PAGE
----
none of the selected agreements
Geography - note
strategic location on southern border of US; corn (maize), one of the world's major grain crops, is thought to have originated in Mexico
Country name
conventional long form:
United Mexican States
conventional short form:
Mexico
local long form:
Estados Unidos Mexicanos
local short form:
Mexico
Government type
federal republic
Capital
name:
Mexico City (Distrito Federal)
geographic coordinates:
19 26 N, 99 08 W
time difference:
UTC-6 (1 hour behind Washington, DC during Standard Time)
daylight saving time:
+1hr, begins first Sunday in April; ends last Sunday in October
Mexico is divided into three time zones
Administrative divisions
31 states (estados, singular - estado) and 1 federal district* (distrito federal); Aguascalientes, Baja California, Baja California Sur, Campeche, Chiapas, Chihuahua, Coahuila de Zaragoza, Colima, Distrito Federal*, Durango, Guanajuato, Guerrero, Hidalgo, Jalisco, Mexico, Michoacan de Ocampo, Morelos, Nayarit, Nuevo Leon, Oaxaca, Puebla, Queretaro de Arteaga, Quintana Roo, San Luis Potosi, Sinaloa, Sonora, Tabasco, Tamaulipas, Tlaxcala, Veracruz de Ignacio de la Llave (Veracruz), Yucatan, Zacatecas
Independence
16 September 1810 (declared); 27 September 1821 (recognized by Spain)
Constitution
5 February 1917
Legal system
civil law system with US constitutional law theory influence; judicial review of legislative acts
International law organization participation
accepts compulsory ICJ jurisdiction with reservations; accepts ICCt jurisdiction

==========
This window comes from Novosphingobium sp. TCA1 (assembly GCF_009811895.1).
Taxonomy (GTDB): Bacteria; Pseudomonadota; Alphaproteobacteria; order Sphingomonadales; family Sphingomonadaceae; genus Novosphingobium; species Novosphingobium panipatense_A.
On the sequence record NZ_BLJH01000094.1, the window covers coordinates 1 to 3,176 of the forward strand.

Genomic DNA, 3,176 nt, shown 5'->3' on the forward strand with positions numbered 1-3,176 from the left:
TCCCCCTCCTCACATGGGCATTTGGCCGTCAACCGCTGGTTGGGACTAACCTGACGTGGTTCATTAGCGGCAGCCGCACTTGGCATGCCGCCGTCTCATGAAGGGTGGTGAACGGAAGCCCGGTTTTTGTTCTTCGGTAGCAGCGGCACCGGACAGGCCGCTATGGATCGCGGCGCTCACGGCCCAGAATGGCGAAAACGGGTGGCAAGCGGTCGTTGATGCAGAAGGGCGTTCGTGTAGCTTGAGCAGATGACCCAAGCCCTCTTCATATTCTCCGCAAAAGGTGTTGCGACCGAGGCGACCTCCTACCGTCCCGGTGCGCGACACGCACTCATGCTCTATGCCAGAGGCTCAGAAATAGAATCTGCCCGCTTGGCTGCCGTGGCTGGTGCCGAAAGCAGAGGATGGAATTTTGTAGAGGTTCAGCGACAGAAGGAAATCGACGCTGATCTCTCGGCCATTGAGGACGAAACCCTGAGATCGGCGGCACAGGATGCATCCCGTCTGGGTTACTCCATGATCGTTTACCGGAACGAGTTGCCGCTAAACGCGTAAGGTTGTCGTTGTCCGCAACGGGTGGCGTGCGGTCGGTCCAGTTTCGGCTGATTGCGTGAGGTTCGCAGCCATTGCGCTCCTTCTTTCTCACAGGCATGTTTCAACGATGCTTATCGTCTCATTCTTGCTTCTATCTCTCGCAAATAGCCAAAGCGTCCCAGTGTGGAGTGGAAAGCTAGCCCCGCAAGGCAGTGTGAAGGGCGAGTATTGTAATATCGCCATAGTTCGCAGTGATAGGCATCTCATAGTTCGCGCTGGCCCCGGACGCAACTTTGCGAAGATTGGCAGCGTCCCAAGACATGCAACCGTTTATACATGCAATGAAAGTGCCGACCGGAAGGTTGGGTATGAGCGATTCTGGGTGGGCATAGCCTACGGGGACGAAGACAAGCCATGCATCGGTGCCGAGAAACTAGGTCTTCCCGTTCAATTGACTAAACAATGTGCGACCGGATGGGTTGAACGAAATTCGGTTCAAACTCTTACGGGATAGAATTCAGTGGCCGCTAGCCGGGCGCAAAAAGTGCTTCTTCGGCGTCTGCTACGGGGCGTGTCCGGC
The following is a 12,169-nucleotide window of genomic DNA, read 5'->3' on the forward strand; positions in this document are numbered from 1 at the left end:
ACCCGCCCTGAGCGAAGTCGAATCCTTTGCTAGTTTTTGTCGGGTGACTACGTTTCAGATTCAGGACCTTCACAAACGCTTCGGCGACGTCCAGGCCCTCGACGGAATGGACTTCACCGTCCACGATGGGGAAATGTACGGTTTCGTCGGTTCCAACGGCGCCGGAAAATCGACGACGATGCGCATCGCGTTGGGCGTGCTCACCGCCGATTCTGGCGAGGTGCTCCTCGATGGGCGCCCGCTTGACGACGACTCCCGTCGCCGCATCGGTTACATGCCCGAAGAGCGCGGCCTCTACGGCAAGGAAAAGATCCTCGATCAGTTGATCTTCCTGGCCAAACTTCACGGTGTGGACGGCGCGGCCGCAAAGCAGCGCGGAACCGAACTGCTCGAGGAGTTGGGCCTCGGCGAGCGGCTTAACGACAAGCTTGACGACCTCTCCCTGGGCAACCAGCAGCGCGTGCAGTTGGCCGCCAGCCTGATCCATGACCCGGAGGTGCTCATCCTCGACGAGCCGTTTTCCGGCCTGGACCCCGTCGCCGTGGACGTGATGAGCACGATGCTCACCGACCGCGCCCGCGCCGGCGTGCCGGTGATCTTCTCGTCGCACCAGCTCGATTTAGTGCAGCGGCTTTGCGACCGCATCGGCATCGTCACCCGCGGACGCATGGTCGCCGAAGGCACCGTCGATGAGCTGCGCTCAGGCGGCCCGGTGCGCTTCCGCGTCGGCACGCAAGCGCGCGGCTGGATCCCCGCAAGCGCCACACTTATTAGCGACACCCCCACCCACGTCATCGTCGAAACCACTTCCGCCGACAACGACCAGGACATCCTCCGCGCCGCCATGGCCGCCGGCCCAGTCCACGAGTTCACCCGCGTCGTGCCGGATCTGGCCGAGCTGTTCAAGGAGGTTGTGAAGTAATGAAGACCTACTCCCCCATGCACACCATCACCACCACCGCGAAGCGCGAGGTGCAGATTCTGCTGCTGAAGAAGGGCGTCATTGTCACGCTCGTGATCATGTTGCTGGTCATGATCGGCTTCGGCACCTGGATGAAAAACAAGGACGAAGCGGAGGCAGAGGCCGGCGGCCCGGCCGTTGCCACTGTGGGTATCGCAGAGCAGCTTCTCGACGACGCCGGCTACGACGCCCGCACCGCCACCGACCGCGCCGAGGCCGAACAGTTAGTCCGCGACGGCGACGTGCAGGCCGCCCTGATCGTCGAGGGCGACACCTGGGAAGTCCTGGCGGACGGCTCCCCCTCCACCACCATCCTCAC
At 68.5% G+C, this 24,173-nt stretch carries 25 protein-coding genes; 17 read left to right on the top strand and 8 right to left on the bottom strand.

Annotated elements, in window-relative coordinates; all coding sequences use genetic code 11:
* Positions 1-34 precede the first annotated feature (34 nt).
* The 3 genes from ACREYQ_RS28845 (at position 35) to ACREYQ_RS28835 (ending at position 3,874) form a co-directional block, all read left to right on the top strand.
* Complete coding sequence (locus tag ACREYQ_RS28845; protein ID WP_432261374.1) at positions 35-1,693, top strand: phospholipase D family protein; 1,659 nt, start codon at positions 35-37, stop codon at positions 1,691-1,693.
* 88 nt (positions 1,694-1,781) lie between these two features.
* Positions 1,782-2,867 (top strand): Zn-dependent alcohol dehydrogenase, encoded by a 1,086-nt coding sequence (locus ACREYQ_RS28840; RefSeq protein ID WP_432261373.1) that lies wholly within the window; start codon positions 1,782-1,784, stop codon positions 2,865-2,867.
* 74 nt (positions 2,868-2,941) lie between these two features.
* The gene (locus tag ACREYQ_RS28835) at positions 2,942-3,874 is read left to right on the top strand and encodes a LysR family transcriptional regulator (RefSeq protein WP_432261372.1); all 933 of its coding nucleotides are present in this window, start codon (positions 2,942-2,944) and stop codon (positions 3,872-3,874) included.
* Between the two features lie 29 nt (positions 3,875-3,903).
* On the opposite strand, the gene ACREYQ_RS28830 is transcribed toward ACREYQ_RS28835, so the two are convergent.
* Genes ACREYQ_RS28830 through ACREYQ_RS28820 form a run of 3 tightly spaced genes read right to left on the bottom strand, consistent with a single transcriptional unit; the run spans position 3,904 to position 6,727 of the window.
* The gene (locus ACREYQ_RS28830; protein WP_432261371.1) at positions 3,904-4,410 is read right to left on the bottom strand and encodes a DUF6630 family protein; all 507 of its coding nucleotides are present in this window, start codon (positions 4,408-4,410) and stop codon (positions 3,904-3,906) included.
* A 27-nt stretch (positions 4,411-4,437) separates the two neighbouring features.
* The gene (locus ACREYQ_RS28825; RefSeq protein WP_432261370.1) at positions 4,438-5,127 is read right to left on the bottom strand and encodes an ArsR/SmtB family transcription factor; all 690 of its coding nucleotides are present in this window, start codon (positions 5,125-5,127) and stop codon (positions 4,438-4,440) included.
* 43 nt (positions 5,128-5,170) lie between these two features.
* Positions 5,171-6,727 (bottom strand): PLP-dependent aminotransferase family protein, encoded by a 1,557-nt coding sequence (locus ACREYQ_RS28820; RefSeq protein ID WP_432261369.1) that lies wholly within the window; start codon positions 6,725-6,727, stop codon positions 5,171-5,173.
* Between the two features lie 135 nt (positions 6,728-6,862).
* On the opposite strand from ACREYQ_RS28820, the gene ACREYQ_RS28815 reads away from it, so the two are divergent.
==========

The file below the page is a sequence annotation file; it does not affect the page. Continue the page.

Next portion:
Suffrage
18 years of age; universal and compulsory (but not enforced)
Executive branch
chief of state:
President Felipe de Jesus CALDERON Hinojosa (since 1 December 2006); note - the president is both the chief of state and head of government
head of government:
President Felipe de Jesus CALDERON Hinojosa (since 1 December 2006)
cabinet:
Cabinet appointed by the president; note - appointment of attorney general, the head of the Bank of Mexico, and senior treasury officials require consent of the Senate
elections:
president elected by popular vote for a single six-year term; election last held on 1 July 2012 (next to be held July 2018)
election results:
Enrique PENA NIETO elected president; percent of vote - Enrique PENA NIETO (PRI) 38.21%, Andres Manuel LOPEZ OBRADOR (PRD) 31.59%, Josefina Eugenia VAZQUEZ Mota (PAN) 25.41%, other 4.79%; note - official results pending; Enrique PENA NIETO is expected to take office 1 December 2012
Legislative branch
bicameral National Congress or Congreso de la Union consists of the Senate or Camara de Senadores (128 seats; 96 members elected by popular vote to serve six-year terms, and 32 seats allocated on the basis of each party's popular vote) and the Chamber of Deputies or Camara de Diputados (500 seats; 300 members are elected by popular vote; remaining 200 members are allocated on the basis of each party's popular vote; members to serve three-year terms)
elections:
Senate - last held on 1 July 2012 for all of the seats (next to be held on 1 July 2018); Chamber of Deputies - last held on 1 July 2012 (next to be held on 5 July 2015)
election results:
Senate - percent of vote by party - NA; seats by party - PRI 52, PAN 38, PRD 22, PVEM 9, PT 4, Movimiento Ciudadano 2, PANAL 1; Chamber of Deputies - percent of vote by party - NA; seats by party - PRI 207, PAN 114, PRD 101, PVEM 33, PT 19, Movimiento Ciudadano 16, PANAL 10; note - official results pending
Judicial branch
Supreme Court of Justice or Suprema Corte de Justicia de la Nacion (justices or ministros are appointed by the president with consent of the Senate)
Political parties and leaders
Citizen's Movement (Movimiento Ciudadano) [Luis WALTON Aburto]; Institutional Revolutionary Party (Partido Revolucionario Institucional) or PRI [Pedro Joaquin COLDWELL]; Labor Party (Partido del Trabajo) or PT [Alberto ANAYA Gutierrez]; Mexican Green Ecological Party (Partido Verde Ecologista de Mexico) or PVEM [Jorge Emilio GONZALEZ Martinez]; National Action Party (Partido Accion Nacional) or PAN [Gustavo MADERO Munoz]; New Alliance Party (Partido Nueva Alianza) or PNA/PANAL [Luis CASTRO Obregon]; Party of the Democratic Revolution (Partido de la Revolucion Democratica) or PRD [Jesus ZAMBRANO Grijalva]
Political pressure groups and leaders